Building Cathedrals

Tuesday, May 10, 2011 2 Comments »
I am not overly fond of schmaltzy chain emails, however well-intentioned.  I got one the other day, however, from no-blog, non-quilting Jan, that touched me.  It was in honor of Mothers' Day, and the request was to pass it along to other mothers, especially those just starting out on the journey of raising a family.  Rather than annoy my friends with unwanted fram (friendly spam), I'm posting the text here.  Read it if you like, pass it along if you like.  It gave me pause for thought.

It all began to make sense, the blank stares, the lack of response, the way one of the kids will walk into the room while I'm on the phone and ask to be taken to the store.  Inside I'm thinking, 'Can't you see I'm on the phone?'. Obviously not.

No one can see if I'm on the phone, or cooking, or sweeping the floor, or even standing on my head in the corner, because no one can see me at all.  I'm invisible. The Invisible Mom.

Some days I am only a pair of hands, nothing more: Can you fix this? Can you tie this? & Can you open this?  Some days I'm not a pair of hands; I'm not even a human being. I'm a clock to ask, 'What time is it?'  I'm a satellite guide to answer, 'What number is the Disney Channel?'  I'm a car to order, 'Right around 5:30 , please.’
I was certain that these were the hands that once held books and the eyes that studied history and the mind that graduated summa cum laude - but now they had disappeared into the peanut butter, never to be seen again. She's going; she's going; she is gone!

One night, a group of us were having dinner, celebrating the return of a friend from England. Janice had just gotten back from a fabulous trip, and she was going on and on about the hotel she stayed in. I was sitting there, looking around at the others all put together so well. It was hard not to compare and feel sorry for myself.
I was feeling pretty pathetic, when Janice turned to me with a beautifully wrapped package, and said, 'I brought you this.’  It was a book on the great cathedrals of Europe. I wasn't exactly sure why she'd given it to me until I read her inscription: 'To Charlotte, with admiration for the greatness of what you are building when no one sees.'
In the days ahead I would read - no, devour - the book. And I would discover what would become for me, four life-changing truths, after which I could pattern my work:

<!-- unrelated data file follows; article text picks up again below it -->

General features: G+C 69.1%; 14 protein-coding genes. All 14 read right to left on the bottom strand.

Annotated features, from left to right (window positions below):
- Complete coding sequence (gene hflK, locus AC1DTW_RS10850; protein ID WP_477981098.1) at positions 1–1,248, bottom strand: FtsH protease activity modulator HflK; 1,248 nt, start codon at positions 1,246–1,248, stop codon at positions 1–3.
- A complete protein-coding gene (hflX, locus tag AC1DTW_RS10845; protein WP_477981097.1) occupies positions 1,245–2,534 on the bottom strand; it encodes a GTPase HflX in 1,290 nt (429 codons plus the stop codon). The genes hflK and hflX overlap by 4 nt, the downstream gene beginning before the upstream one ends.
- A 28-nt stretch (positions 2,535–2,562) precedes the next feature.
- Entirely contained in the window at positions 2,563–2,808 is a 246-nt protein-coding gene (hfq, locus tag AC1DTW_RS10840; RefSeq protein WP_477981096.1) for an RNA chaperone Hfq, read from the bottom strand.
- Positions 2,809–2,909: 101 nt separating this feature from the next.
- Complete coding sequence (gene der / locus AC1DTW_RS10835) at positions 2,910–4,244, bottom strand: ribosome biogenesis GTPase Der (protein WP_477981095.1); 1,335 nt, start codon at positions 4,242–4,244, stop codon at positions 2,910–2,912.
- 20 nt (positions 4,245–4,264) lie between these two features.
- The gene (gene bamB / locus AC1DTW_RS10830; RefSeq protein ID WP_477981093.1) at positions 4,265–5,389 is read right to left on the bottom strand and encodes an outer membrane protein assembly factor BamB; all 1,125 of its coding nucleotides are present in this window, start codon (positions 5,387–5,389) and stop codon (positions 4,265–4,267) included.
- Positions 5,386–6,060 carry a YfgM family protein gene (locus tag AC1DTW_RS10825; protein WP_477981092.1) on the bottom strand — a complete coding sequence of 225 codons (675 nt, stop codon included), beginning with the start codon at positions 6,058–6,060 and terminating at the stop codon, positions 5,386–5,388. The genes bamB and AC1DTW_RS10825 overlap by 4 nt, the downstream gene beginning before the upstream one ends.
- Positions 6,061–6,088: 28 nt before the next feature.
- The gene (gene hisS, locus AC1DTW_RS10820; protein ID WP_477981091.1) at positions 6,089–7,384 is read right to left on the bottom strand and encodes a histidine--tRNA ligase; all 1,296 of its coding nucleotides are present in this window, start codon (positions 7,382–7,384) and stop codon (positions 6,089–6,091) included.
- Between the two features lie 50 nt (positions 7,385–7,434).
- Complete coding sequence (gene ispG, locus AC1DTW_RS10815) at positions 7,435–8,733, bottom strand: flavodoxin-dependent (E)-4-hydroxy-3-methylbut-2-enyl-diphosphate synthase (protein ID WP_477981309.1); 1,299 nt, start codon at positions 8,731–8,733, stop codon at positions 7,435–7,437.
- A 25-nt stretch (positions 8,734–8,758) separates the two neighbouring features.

• No one can say who built the great cathedrals - we have no record of their names;

• These builders gave their whole lives for a work they would never see finished;
• They made great sacrifices and expected no credit;
• The passion of their building was fueled by their faith that the eyes of God saw everything.

A legendary story in the book told of a rich man who came to visit the cathedral while it was being built; he saw a workman carving a tiny bird on the inside of a beam. He was puzzled and asked the man, 'Why are you spending so much time carving that bird into a beam that will be covered by the roof? No one will ever see it.' And the workman replied, 'Because God sees.’

I closed the book, feeling the missing piece fall into place. It was almost as if I heard God whispering to me, 'I see you, Charlotte. I see the sacrifices you make every day, even when no one around you does. No act of kindness you've done, no sequin you've sewn on, no cupcake you've baked, is too small for me to notice and smile over. You are building a great cathedral, but you can't see right now what it will become.’
At times, my invisibility feels like an affliction. But it is not a disease that is erasing my life. It is the cure for the disease of my own self-centeredness. It is the antidote to my strong, stubborn pride. I keep the right perspective when I see myself as a great builder. As one of the people who show up at a job that they will never see finished, to work on something that their name will never be on.